NEWINGTON - In a town that is home to one of the most infamous highways for sex trafficking, residents are stepping up to combat the problem.
The Newington Rotary Club’s newly formed Stop the Traffik committee brought the CEO of the world’s largest anti-slavery community to a forum March 5, to discuss an issue most people don’t know exists right in their backyards.
Freedom United founder Joseph Schmidt was a business executive when he discovered that human trafficking is the second largest illegal industry in the world, enslaving millions of adults and children. Those who attended the informational meeting at John Wallace Middle School caught a glimpse of the chair Schmidt was sitting in when he first learned about human trafficking in his North Carolina home, changing his life forever.
“When I heard the term I honestly thought of people in semi- tractor trailer trucks moving items across countries,” he remembered. “When I learned more, I thought, how can this be happening? My three daughters were sleeping upstairs. My heart broke. That night, my wife and I decided to get involved.”
Seven years later, his non-profit organization has taken 18 million actions to end modern slavery, guiding change in international policies through the advocacy of millions of supporters.
An estimated 40 million people are enslaved worldwide and one in four victims is a child. Sex trafficking represents about 30 percent of all cases. Other types of forced labor run rampant in places like diamond mines, textile factories and tobacco fields. However, more countries are taking steps to outlaw the practice and freeing victims, due to the unrelenting efforts of agencies like Freedom United and groups like the Newington Rotary Club.
“You are sitting on the front end of a revolution happening all over the world right now,” Schmidt said. “We’ve been partnering with Rotary International for years because we know Rotarians get stuff done.”
The club has harnessed local forces to work on addressing the problem locally, with a focus on child sex trafficking.
“We want to educate people like you, get help for the victims and end the demand,” club President and committee Chairman David Tedeschi said.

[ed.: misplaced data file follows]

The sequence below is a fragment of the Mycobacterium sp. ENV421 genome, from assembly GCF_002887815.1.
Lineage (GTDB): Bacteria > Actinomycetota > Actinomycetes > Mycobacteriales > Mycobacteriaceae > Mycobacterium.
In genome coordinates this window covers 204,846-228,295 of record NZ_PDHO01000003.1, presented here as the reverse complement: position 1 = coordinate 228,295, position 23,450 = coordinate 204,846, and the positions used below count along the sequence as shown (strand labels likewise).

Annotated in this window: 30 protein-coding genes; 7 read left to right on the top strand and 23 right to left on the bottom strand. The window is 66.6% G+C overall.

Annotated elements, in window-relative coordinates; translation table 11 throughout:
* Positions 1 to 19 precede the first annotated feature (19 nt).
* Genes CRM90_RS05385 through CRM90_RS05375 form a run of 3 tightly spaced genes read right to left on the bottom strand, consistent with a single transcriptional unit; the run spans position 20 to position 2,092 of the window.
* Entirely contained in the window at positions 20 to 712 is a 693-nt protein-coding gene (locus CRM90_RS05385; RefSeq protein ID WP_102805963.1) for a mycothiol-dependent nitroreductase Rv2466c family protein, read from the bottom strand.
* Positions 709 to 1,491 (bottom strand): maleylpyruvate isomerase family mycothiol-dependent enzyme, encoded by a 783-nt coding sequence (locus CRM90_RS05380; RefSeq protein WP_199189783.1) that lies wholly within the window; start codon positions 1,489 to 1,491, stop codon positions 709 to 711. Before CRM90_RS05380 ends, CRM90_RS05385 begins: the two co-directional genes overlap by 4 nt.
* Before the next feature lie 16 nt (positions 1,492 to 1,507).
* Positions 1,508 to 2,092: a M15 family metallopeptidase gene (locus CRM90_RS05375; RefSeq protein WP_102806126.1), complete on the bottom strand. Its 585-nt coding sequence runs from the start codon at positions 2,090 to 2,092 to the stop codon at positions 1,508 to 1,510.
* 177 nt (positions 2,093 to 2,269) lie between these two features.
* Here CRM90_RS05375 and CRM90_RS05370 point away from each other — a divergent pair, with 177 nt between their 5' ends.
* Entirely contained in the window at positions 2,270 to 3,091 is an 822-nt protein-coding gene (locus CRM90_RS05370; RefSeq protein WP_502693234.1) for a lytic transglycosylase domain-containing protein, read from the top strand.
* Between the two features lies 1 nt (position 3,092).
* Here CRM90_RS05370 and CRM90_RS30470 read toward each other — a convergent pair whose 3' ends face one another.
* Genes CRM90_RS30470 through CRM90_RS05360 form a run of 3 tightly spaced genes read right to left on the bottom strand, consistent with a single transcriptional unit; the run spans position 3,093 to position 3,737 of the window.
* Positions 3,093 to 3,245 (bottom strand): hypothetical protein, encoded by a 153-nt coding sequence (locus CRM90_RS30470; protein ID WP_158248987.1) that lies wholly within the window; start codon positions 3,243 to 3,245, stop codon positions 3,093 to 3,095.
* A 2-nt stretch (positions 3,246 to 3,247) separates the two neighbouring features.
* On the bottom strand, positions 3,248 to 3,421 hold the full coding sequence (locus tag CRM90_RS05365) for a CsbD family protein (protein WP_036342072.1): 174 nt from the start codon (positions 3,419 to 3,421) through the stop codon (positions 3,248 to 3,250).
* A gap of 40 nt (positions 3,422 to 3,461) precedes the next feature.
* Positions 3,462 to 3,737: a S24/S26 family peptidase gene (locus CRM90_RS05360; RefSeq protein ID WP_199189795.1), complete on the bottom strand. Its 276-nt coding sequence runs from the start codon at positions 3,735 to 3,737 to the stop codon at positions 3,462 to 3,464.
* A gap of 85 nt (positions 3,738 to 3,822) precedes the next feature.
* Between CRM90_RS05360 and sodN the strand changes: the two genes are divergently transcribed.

Tedeschi launched the town’s anti-trafficking committee late last year. Members include Newington Police Chief Stephen Clark, who encouraged those at the forum to report any suspicious activity they may encounter in this area.
“Go with your gut because it’s usually right,” Clark said. “Any info we can get is actionable.”
Clark said police are in and out of turnpike motels for drug activity and other crimes. He could not elaborate on recent evidence of trafficking, since it might compromise ongoing investigations.
“I think if you talk to most people they don’t understand the depth of the problem,” Clark pointed out.
Schmidt asked his audience to take out their cell phones, visit the Freedom United website and sign a petition calling upon Congress to support the Runaway and Homeless Youth Trafficking Prevention Act. This piece of legislation provides measures to protect homeless and runaway kids, who are at a higher risk of enslavement.
“I believe we’ve been given a solution to eradicate modern slavery and that solution is us,” Schmidt said.
Christine Keys, senior director of community programming at Klingberg Family Centers, was the evening’s other speaker. Keys shed light on how sex trafficking of children has touched this region.
“This is impacting our kids,” she explained. “Kids in our community, our schools and our neighborhoods. They are getting engaged by grooming and manipulation.”
In 2017 alone, 217 children were rescued from trafficking situations in Connecticut. Thirty-six were from the Department of Children and Families’ Region Six, or the towns of New Britain, Newington, Bristol, Berlin, Avon, Burlington, Canton, Farmington, Plainville, Plymouth, Rocky Hill, Simsbury, Southington, Wethersfield, Meriden and Wallingford.
Social worker Milly Stewart attended the forum to learn how she can help her clients, several of whom are trafficking survivors. But she also wanted to be there simply as a mother and a concerned citizen.
“As a resident of Newington and a mom of three boys I’m concerned about our community,” Stewart said. “I’m glad this is becoming more talk-able. Starting the conversation is the only way we can make our kids less vulnerable.”
Erica Drzewiecki can be reached at 860-801-5097 or firstname.lastname@example.org.
If you have a concern about a child call the Dept. of Children and Families Care line: 800-842-2288
To report a suspicion of human trafficking call the National Human Trafficking Hotline: 1-888-373-7888 or text HELP or INFO to BeFree (233733)